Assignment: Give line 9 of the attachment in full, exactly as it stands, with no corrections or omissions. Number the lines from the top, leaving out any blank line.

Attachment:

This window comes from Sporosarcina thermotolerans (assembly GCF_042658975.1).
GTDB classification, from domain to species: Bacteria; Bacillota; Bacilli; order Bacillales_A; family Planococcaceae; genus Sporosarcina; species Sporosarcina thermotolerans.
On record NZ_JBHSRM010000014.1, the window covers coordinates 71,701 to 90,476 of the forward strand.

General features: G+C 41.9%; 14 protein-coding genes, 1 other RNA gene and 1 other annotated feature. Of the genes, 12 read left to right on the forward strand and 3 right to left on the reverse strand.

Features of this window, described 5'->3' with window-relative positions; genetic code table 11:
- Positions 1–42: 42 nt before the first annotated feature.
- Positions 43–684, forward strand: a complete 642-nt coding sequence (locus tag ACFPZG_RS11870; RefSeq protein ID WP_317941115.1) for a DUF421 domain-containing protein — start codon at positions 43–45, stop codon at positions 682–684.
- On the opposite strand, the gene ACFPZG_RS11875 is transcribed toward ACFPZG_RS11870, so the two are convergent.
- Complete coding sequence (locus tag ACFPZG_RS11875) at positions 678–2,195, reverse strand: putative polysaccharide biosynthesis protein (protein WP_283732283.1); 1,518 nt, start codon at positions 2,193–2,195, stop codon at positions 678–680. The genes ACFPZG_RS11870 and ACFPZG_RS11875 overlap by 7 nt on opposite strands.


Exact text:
- Complete coding sequence (locus tag ACFPZG_RS11875) at positions 678–2,195, reverse strand: putative polysaccharide biosynthesis protein (protein WP_283732283.1); 1,518 nt, start codon at positions 2,193–2,195, stop codon at positions 678–680. The genes ACFPZG_RS11870 and ACFPZG_RS11875 overlap by 7 nt on opposite strands.